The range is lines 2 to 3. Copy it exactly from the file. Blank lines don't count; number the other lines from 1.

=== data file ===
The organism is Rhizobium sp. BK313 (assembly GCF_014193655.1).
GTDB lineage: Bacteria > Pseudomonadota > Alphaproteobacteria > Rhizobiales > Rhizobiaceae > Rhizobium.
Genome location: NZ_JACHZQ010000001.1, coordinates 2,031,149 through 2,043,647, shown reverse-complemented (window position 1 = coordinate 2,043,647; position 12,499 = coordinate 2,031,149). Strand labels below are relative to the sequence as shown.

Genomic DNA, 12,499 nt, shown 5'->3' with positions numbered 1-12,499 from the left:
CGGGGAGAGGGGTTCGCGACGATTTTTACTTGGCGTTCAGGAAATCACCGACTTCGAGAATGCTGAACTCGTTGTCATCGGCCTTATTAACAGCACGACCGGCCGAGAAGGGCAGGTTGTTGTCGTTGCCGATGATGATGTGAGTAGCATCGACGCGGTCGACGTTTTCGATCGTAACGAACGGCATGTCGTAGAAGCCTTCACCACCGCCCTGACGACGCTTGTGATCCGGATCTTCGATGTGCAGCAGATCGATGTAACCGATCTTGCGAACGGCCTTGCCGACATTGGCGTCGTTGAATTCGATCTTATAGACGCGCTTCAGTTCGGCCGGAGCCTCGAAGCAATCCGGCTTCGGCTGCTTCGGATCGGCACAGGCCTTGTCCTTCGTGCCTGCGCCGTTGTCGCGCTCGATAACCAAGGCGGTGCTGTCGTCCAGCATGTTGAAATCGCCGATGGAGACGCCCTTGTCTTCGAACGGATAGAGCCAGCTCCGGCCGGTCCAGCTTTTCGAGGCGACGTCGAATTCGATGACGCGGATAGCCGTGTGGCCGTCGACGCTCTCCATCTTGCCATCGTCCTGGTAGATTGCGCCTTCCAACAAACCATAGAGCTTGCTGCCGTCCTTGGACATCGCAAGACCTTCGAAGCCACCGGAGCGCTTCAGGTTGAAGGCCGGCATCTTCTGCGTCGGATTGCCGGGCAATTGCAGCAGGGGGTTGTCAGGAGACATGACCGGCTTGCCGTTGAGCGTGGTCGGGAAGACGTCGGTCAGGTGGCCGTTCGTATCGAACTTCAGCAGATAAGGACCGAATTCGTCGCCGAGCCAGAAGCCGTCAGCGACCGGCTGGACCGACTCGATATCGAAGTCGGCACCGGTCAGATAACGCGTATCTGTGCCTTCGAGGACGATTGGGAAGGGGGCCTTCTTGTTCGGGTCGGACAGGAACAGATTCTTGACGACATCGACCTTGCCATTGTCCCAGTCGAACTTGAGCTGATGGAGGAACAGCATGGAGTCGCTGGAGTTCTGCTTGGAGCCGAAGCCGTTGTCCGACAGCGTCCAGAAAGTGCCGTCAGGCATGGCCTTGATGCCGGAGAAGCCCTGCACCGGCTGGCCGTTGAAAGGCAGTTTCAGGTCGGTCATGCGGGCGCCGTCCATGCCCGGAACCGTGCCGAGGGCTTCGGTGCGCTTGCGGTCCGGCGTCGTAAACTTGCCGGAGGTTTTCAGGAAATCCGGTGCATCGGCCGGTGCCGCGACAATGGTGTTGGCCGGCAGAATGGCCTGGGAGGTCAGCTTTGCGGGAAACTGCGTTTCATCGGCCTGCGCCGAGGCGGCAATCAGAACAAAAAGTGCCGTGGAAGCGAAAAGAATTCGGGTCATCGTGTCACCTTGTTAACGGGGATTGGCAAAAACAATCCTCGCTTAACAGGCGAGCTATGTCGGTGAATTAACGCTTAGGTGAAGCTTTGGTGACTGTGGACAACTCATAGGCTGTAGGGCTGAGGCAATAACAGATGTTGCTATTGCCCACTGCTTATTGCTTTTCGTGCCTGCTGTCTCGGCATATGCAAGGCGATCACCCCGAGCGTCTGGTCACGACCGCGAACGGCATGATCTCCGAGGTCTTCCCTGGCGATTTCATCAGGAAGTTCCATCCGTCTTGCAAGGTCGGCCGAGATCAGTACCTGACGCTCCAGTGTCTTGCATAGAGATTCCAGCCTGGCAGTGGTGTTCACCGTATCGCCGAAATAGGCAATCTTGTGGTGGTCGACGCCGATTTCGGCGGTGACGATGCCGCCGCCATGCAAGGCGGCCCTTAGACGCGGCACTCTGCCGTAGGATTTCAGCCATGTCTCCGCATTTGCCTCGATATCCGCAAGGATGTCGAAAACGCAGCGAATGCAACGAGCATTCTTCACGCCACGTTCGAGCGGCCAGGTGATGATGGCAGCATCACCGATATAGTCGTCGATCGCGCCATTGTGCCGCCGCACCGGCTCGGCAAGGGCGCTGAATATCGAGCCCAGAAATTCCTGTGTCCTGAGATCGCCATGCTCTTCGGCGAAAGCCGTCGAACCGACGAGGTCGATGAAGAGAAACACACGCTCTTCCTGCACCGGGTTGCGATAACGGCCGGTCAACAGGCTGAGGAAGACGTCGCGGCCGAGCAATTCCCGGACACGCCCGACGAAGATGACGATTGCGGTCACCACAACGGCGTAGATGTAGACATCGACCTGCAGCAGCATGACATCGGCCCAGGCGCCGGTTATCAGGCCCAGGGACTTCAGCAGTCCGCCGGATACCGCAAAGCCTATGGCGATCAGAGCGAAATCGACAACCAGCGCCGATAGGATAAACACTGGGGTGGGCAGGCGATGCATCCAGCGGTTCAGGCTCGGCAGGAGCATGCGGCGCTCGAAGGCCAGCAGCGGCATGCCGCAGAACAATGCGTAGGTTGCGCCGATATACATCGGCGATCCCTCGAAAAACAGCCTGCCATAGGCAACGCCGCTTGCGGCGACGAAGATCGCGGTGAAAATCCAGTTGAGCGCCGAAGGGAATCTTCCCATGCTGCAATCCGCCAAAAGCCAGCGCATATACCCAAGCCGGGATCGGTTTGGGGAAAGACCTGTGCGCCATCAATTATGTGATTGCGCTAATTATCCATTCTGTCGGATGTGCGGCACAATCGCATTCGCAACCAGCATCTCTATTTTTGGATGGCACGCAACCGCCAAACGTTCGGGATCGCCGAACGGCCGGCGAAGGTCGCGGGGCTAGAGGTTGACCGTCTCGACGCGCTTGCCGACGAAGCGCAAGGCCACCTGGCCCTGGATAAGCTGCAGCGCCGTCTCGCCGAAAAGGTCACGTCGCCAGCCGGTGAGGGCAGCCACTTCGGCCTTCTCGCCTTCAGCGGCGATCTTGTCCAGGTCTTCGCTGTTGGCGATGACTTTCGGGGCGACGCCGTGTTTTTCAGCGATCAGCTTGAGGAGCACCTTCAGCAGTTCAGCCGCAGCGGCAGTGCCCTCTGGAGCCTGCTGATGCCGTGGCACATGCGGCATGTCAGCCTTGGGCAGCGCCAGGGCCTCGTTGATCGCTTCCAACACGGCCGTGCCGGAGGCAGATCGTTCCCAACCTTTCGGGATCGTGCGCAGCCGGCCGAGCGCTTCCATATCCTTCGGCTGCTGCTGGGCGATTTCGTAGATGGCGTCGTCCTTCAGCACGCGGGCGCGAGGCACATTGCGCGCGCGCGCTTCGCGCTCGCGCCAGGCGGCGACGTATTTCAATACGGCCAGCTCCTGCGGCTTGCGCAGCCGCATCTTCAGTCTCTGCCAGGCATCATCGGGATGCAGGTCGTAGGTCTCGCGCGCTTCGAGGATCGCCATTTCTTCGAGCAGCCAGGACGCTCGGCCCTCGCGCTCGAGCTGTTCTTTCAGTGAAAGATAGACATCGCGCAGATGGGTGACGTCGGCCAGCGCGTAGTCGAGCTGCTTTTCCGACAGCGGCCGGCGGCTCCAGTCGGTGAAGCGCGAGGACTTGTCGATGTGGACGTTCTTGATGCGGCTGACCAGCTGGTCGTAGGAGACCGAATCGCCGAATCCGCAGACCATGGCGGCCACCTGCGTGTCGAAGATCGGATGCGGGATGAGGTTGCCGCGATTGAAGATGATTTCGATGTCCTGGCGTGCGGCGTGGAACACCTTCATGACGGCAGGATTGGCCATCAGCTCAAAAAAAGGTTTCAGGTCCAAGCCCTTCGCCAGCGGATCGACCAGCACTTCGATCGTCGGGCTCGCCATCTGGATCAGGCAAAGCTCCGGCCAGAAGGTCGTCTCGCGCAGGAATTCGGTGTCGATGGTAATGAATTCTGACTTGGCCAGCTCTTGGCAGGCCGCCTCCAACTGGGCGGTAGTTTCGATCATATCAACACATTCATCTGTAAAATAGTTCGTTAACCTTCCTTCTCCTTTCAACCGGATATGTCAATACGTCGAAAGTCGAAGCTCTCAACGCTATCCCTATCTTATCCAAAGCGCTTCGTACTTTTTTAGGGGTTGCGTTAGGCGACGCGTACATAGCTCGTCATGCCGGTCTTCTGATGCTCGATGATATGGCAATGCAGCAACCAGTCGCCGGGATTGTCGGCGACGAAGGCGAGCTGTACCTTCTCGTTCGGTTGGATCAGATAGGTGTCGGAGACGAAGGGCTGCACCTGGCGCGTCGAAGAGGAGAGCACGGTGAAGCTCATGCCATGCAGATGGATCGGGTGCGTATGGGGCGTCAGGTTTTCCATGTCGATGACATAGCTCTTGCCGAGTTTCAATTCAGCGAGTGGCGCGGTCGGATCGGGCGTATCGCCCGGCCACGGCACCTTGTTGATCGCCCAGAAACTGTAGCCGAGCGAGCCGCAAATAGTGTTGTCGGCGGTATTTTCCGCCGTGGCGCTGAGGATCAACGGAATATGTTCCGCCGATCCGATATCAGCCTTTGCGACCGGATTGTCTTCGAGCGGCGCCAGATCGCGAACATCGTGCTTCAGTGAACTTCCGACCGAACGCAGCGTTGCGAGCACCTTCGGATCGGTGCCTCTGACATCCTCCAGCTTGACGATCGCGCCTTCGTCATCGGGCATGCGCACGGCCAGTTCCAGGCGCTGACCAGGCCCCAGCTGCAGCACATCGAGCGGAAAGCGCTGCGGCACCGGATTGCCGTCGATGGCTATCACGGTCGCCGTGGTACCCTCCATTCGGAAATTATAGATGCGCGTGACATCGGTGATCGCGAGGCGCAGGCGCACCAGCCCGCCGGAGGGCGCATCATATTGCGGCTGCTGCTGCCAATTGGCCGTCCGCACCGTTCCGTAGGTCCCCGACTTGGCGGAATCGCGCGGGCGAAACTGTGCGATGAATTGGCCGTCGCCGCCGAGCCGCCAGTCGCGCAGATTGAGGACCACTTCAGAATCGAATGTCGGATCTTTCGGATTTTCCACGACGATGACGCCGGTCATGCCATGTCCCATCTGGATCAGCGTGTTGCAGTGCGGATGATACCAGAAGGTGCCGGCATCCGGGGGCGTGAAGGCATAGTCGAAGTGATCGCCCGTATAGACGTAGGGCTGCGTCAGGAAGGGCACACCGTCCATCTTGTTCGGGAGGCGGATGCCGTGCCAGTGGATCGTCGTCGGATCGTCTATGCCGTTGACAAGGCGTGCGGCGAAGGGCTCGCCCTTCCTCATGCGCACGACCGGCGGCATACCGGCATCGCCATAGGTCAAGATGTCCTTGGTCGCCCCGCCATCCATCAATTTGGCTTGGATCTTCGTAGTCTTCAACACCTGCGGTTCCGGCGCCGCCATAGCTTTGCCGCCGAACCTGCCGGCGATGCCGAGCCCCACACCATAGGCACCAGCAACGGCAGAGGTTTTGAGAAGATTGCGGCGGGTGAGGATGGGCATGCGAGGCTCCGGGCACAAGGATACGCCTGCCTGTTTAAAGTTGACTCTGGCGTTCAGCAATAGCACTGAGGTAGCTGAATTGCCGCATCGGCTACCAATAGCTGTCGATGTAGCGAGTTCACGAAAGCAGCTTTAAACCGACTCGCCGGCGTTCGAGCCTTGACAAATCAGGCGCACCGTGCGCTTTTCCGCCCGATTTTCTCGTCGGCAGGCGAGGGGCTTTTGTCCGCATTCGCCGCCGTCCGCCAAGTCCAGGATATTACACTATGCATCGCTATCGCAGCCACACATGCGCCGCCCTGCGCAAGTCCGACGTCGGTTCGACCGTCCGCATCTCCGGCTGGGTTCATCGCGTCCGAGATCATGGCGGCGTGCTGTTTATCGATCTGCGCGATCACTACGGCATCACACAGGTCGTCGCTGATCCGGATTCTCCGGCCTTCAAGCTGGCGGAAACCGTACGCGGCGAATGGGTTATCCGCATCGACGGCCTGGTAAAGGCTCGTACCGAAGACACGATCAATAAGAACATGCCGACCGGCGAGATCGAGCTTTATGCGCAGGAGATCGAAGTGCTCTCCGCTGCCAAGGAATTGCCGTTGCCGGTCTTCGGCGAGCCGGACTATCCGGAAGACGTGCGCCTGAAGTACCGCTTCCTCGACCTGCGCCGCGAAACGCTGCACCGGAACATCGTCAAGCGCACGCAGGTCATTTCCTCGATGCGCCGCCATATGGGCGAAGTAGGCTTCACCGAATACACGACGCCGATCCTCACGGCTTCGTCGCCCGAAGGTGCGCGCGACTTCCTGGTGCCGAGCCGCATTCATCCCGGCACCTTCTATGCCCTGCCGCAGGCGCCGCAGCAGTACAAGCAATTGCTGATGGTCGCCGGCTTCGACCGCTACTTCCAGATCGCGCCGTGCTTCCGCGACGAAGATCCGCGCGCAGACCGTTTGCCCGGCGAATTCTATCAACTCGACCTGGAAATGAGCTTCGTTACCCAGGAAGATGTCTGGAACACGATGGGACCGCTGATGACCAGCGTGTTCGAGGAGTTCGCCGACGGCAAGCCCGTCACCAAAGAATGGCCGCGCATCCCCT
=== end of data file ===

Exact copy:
GTDB lineage: Bacteria > Pseudomonadota > Alphaproteobacteria > Rhizobiales > Rhizobiaceae > Rhizobium.
Genome location: NZ_JACHZQ010000001.1, coordinates 2,031,149 through 2,043,647, shown reverse-complemented (window position 1 = coordinate 2,043,647; position 12,499 = coordinate 2,031,149). Strand labels below are relative to the sequence as shown.